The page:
After the second siege of Vienna in 1683, Ottoman traders first began settling in German kingdoms, bringing with them culture, customs, and cuisine.
Almost exactly 300 years later, the federal government of West Germany formally invited the people of Turkey to immigrate to Bundesrepublik Deutschland in order to address a serious labor shortage.
In 1972, one of those Gastarbeiterin, or “guest workers”, opened up a small fast-food stall in Berlin’s Zoologischer Garten station, one of the busiest stations in former West Berlin. His idea was simple–convert traditional Turkish dish into a form portable and simple enough for those frenetic Berliners to enjoy on their commutes. And so, as legend has it, Kadir Nurman pioneered the Döner Kebab, a simple, yet incredibly complex combination of Kebab meat, vegetables, and sauce in a special, extra-portable pita bread.
I first discovered Döner during my first trip to Berlin in 2014. It was my second day in the city, and my first time out of the US. I was used to your typical array of the American culinary rainbow: Mexican, Chinese, Thai, etc. I had had Mediterranean style food before, like Gyros and Shawarama, but no amount of Gyros could have prepared me for my continually spiritual experiences with Döner.
In the midst of a hectic day covering many of the must-sees of Berlin, my teacher opted to have us stop at a Döner shop for lunch. I had never heard of such a word before. Döner? How does one even pronounce that? Is it “Donner,” like the reindeer? Or is it “Donor,” like a charitable person. Before I could figure it out, there was an indescribable combination of mess and vegetables in front of me. I took one bite, and the rest was history.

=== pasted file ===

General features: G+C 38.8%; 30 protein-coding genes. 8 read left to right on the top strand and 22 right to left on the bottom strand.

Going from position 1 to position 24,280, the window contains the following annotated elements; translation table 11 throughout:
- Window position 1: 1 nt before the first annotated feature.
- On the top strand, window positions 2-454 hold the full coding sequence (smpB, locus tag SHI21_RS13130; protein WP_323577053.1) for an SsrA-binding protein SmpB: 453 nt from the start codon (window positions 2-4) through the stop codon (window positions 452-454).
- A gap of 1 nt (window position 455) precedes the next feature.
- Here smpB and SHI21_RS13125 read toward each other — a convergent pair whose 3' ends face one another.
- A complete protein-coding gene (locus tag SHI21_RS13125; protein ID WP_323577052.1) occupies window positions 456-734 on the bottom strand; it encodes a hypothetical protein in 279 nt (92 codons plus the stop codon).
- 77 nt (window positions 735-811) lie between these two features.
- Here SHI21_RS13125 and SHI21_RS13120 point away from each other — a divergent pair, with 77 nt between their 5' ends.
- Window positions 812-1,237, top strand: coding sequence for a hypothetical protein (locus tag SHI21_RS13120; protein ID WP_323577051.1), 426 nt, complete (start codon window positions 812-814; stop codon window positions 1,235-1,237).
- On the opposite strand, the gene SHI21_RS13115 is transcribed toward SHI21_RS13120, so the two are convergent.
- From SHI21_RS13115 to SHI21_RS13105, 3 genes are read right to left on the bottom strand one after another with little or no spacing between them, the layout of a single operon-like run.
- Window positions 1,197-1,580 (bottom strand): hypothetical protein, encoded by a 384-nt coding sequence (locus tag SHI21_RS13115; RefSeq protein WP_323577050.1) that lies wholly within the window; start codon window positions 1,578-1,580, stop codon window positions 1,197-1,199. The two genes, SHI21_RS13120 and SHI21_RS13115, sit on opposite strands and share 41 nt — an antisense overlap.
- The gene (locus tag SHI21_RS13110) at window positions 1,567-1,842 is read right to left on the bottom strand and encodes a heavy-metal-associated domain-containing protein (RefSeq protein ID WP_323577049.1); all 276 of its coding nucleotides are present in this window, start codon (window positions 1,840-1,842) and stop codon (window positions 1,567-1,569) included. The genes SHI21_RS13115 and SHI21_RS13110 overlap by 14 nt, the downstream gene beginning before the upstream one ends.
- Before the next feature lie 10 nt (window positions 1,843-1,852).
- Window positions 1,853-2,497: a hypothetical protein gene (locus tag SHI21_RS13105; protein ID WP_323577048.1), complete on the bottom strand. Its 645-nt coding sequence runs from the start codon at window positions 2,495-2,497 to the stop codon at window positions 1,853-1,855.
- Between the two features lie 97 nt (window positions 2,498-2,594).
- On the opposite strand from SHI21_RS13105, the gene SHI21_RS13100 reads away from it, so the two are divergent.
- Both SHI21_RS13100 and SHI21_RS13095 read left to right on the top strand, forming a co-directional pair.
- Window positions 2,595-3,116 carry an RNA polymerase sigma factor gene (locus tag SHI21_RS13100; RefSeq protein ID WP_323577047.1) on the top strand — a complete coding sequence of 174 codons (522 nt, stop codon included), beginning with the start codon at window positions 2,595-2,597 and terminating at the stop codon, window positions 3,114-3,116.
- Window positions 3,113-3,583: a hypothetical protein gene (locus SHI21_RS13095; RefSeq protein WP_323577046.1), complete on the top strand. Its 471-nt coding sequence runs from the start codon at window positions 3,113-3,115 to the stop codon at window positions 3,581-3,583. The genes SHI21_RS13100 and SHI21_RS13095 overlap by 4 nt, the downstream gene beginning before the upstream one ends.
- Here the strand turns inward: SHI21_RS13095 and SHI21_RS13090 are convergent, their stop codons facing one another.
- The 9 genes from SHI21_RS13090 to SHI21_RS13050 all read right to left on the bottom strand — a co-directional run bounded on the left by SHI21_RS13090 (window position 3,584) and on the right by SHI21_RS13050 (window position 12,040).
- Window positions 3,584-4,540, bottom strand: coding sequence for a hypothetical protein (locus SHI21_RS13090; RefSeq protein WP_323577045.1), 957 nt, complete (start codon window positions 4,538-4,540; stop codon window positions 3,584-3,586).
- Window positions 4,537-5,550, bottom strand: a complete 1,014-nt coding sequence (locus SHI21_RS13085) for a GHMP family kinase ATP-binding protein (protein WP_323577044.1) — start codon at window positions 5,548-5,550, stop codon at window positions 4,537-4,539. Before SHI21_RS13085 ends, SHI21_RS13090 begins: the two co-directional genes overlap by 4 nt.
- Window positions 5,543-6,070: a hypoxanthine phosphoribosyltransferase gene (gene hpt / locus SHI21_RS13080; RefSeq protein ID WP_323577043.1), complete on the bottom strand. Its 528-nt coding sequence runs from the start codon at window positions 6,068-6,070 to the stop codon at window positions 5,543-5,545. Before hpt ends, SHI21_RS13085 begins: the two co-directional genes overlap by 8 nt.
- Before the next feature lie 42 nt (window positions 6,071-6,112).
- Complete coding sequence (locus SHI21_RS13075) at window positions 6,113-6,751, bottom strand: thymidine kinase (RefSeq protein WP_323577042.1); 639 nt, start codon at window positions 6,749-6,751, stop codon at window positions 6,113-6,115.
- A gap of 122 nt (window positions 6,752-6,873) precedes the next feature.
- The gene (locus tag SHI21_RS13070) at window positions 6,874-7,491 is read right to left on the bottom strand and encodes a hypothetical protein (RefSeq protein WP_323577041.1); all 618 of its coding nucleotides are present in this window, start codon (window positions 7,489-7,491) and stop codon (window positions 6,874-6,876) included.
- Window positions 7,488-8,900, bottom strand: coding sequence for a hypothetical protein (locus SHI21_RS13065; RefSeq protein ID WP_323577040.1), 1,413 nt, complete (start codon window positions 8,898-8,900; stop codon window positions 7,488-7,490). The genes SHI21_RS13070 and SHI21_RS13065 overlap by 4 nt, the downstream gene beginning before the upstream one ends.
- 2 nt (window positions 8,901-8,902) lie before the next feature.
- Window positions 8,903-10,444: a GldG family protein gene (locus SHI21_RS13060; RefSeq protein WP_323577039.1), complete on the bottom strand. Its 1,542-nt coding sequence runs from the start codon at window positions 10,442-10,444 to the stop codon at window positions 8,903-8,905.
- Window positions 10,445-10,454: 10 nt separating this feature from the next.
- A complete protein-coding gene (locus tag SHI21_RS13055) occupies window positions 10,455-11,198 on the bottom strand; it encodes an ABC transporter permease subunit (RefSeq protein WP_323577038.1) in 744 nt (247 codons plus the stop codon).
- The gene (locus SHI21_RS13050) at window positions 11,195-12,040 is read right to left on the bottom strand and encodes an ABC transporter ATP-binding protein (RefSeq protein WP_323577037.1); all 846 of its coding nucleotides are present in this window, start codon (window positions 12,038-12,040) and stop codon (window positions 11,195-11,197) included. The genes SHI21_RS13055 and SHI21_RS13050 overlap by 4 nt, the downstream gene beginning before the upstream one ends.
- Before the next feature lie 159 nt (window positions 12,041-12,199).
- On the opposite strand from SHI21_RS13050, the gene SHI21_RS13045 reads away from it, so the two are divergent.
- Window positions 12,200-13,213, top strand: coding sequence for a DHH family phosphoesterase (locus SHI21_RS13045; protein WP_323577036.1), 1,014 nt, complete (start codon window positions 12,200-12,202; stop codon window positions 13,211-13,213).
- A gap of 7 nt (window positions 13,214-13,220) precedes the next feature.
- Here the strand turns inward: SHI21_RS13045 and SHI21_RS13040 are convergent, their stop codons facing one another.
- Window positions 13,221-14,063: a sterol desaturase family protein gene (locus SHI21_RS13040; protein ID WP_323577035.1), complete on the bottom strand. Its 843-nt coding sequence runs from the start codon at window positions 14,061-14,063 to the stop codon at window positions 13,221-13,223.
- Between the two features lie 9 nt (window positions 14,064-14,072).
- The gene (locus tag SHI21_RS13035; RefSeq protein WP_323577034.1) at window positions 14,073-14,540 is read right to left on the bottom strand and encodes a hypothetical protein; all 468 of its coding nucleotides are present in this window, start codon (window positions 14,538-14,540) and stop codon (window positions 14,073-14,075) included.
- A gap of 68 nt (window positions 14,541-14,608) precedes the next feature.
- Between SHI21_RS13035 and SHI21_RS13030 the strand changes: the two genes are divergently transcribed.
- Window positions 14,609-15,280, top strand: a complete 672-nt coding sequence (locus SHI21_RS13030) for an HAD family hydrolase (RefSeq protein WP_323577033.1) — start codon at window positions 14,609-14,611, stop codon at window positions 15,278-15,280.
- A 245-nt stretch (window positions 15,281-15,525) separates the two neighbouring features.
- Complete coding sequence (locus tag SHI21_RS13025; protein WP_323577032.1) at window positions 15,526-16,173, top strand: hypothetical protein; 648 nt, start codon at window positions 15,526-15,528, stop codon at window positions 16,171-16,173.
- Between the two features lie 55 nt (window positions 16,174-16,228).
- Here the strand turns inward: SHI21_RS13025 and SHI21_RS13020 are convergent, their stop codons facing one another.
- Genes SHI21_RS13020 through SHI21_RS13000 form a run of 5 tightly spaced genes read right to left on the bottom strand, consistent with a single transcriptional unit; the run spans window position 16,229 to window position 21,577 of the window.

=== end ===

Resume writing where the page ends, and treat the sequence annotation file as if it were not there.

Upon return to Berlin this past January, I did not hesitate to reunite with an old friend that had been so reliable, a timeless companion that had been so incredibly good to me the last time: the Döner kebab.
To the great fortune of my taste buds (but to the great misfortune of my bank account), I immediately noticed three (!) Döner places within the immediate vicinity of my apartment.
It did not take me long to figure out my favorite. For the truly unbelievable price of €3.50, I can both fill myself up with two meals worth of food, but also absolute happiness and joy. In fact, I have even struck up an impromptu friendship with one of the workers there, who is helping me with my German as I help her with her English.
In that lies the true magic of Döner. Nothing can connect two cultures like some incredible food. If I were dictating bi-lateral trade talks between the U.S. and Germany (which I someday would love to), I would ensure that Döner was served so that things would go more smoothly.
“Döner macht schöner” or Döner makes you pretty